Adam Sieminski was sworn in on June 4, 2012, as the eighth administrator of the U.S. Energy Information Administration (EIA). From March 2012 to May 2012, while awaiting confirmation as EIA administrator, Mr. Sieminski served as senior director for energy and environment on the staff of the National Security Council. From 2005 until March 2012, he was the chief energy economist for Deutsche Bank, working with the Bank’s global research and trading units. Drawing on extensive industry, government, and academic sources, Mr. Sieminski forecasted energy market trends and wrote on a variety of topics involving energy economics, climate change, geopolitics, and commodity prices.
From 1998 to 2005, he served as the director and energy strategist for Deutsche Bank’s global oil and gas equity team. Prior to that, from 1988 to 1997, Mr. Sieminski was the senior energy analyst for NatWest Securities in the United States, covering the major U.S. international integrated oil companies.
He also had acted as a senior adviser to the Energy and National Security Program at the Center for Strategic and International Studies, a nonpartisan policy think tank in Washington, DC. He is a senior fellow and former president of the U.S. Association for Energy Economics, and served as president of the National Association of Petroleum Investment Analysts.
In 2006, Secretary of Energy Samuel Bodman appointed Mr. Sieminski to the National Petroleum Council (NPC), an advisory group to the secretary of energy, where he helped author the NPC’s Global Oil and Gas Study: The Hard Truths.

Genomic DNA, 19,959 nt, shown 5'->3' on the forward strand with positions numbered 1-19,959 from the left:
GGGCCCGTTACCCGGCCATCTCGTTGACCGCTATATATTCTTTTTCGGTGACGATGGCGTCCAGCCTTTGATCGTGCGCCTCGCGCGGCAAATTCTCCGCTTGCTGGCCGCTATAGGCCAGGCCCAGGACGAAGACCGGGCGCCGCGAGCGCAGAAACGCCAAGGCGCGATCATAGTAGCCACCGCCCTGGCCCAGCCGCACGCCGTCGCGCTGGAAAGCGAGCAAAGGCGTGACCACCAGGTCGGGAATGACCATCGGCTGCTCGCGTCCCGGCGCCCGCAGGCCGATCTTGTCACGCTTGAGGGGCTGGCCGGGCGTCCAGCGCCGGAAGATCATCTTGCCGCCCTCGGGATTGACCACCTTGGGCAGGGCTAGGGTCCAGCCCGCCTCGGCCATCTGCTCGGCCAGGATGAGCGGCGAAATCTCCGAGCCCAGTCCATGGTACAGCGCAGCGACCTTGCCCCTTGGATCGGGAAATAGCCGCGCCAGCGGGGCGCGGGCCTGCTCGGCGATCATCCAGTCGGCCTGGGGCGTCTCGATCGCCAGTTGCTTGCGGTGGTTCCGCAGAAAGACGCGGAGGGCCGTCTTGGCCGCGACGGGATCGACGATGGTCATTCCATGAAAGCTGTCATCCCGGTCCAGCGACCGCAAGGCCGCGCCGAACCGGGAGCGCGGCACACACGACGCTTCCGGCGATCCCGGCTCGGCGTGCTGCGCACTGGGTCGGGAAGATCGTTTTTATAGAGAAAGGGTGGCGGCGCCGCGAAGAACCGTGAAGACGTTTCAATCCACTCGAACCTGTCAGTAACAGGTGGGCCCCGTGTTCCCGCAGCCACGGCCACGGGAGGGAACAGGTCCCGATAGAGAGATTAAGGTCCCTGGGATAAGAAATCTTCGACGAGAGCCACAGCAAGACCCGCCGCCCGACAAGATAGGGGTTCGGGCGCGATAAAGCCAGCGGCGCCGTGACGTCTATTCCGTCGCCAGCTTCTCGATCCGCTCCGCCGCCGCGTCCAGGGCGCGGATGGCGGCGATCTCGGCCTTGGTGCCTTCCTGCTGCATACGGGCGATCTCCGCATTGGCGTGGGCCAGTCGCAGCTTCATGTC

In addition to his affiliation with the Center for Strategic and International Studies, he was also an advisory board member of the Global Energy and Environment Initiative at Johns Hopkins University/SAIS. He had also served as chairman of the Supply-Demand Committee of the Independent Petroleum Association of America, and as an advisory member of the Strategic Energy Task Force of the Council on Foreign Relations. He is a member of the Washington, DC, investment professional society, and holds the Chartered Financial Analyst (CFA) designation. He received both an undergraduate degree in civil engineering and a master’s degree in public administration from Cornell University.
EIA is responsible for collecting, analyzing, and disseminating independent and impartial energy information to promote sound policy-making, efficient markets, and public understanding of energy and its interaction with the economy and the environment. EIA provides a wide range of information and data products covering energy production, stocks, demand, imports, exports, and prices. EIA also prepares analyses and special reports on topics of current interest.
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